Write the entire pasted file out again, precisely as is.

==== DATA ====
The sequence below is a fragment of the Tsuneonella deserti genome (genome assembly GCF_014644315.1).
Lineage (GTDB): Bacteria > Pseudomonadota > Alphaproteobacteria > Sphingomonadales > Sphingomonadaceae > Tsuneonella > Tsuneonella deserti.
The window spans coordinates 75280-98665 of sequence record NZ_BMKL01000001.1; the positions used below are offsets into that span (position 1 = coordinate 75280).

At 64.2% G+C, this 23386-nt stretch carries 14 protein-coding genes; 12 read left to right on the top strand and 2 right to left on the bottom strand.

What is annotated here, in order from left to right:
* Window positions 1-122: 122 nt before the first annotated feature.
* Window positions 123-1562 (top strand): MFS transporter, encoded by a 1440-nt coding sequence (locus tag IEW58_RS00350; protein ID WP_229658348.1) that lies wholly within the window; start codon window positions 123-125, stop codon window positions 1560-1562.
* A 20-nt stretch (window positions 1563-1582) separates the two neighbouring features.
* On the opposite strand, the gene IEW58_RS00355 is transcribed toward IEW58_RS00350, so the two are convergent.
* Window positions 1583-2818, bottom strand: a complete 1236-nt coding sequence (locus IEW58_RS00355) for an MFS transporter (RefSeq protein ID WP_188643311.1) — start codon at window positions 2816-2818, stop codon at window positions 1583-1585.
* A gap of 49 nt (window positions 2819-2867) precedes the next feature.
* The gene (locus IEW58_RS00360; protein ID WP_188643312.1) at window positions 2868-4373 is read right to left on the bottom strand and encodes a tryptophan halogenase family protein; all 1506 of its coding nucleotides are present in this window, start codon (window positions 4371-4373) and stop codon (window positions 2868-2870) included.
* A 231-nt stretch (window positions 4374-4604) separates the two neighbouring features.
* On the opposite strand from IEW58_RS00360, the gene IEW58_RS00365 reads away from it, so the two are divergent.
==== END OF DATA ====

The sequence below is a fragment of the Tsuneonella deserti genome (genome assembly GCF_014644315.1).
Lineage (GTDB): Bacteria > Pseudomonadota > Alphaproteobacteria > Sphingomonadales > Sphingomonadaceae > Tsuneonella > Tsuneonella deserti.
The window spans coordinates 75280-98665 of sequence record NZ_BMKL01000001.1; the positions used below are offsets into that span (position 1 = coordinate 75280).

At 64.2% G+C, this 23386-nt stretch carries 14 protein-coding genes; 12 read left to right on the top strand and 2 right to left on the bottom strand.

What is annotated here, in order from left to right:
* Window positions 1-122: 122 nt before the first annotated feature.
* Window positions 123-1562 (top strand): MFS transporter, encoded by a 1440-nt coding sequence (locus tag IEW58_RS00350; protein ID WP_229658348.1) that lies wholly within the window; start codon window positions 123-125, stop codon window positions 1560-1562.
* A 20-nt stretch (window positions 1563-1582) separates the two neighbouring features.
* On the opposite strand, the gene IEW58_RS00355 is transcribed toward IEW58_RS00350, so the two are convergent.
* Window positions 1583-2818, bottom strand: a complete 1236-nt coding sequence (locus IEW58_RS00355) for an MFS transporter (RefSeq protein ID WP_188643311.1) — start codon at window positions 2816-2818, stop codon at window positions 1583-1585.
* A gap of 49 nt (window positions 2819-2867) precedes the next feature.
* The gene (locus IEW58_RS00360; protein ID WP_188643312.1) at window positions 2868-4373 is read right to left on the bottom strand and encodes a tryptophan halogenase family protein; all 1506 of its coding nucleotides are present in this window, start codon (window positions 4371-4373) and stop codon (window positions 2868-2870) included.
* A 231-nt stretch (window positions 4374-4604) separates the two neighbouring features.
* On the opposite strand from IEW58_RS00360, the gene IEW58_RS00365 reads away from it, so the two are divergent.